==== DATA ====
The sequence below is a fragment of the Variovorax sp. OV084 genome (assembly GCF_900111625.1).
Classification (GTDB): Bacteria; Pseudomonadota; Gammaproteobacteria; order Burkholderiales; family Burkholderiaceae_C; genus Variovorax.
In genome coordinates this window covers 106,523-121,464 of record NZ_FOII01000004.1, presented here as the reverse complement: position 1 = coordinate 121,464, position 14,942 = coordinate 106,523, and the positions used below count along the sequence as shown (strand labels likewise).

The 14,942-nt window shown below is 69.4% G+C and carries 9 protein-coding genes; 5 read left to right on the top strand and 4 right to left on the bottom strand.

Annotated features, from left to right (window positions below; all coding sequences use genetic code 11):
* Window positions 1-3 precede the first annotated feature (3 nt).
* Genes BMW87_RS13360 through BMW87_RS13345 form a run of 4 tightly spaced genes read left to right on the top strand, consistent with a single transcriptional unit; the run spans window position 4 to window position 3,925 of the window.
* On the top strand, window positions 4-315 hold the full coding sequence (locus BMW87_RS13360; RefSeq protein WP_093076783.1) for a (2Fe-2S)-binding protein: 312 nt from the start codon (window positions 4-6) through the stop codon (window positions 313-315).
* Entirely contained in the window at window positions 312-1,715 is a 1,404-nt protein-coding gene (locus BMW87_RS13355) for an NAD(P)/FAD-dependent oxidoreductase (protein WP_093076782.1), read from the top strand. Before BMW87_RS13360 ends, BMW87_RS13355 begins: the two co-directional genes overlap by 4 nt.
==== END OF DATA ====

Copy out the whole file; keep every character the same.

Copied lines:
The sequence below is a fragment of the Variovorax sp. OV084 genome (assembly GCF_900111625.1).
Classification (GTDB): Bacteria; Pseudomonadota; Gammaproteobacteria; order Burkholderiales; family Burkholderiaceae_C; genus Variovorax.
In genome coordinates this window covers 106,523-121,464 of record NZ_FOII01000004.1, presented here as the reverse complement: position 1 = coordinate 121,464, position 14,942 = coordinate 106,523, and the positions used below count along the sequence as shown (strand labels likewise).

The 14,942-nt window shown below is 69.4% G+C and carries 9 protein-coding genes; 5 read left to right on the top strand and 4 right to left on the bottom strand.

Annotated features, from left to right (window positions below; all coding sequences use genetic code 11):
* Window positions 1-3 precede the first annotated feature (3 nt).
* Genes BMW87_RS13360 through BMW87_RS13345 form a run of 4 tightly spaced genes read left to right on the top strand, consistent with a single transcriptional unit; the run spans window position 4 to window position 3,925 of the window.
* On the top strand, window positions 4-315 hold the full coding sequence (locus BMW87_RS13360; RefSeq protein WP_093076783.1) for a (2Fe-2S)-binding protein: 312 nt from the start codon (window positions 4-6) through the stop codon (window positions 313-315).
* Entirely contained in the window at window positions 312-1,715 is a 1,404-nt protein-coding gene (locus BMW87_RS13355) for an NAD(P)/FAD-dependent oxidoreductase (protein WP_093076782.1), read from the top strand. Before BMW87_RS13360 ends, BMW87_RS13355 begins: the two co-directional genes overlap by 4 nt.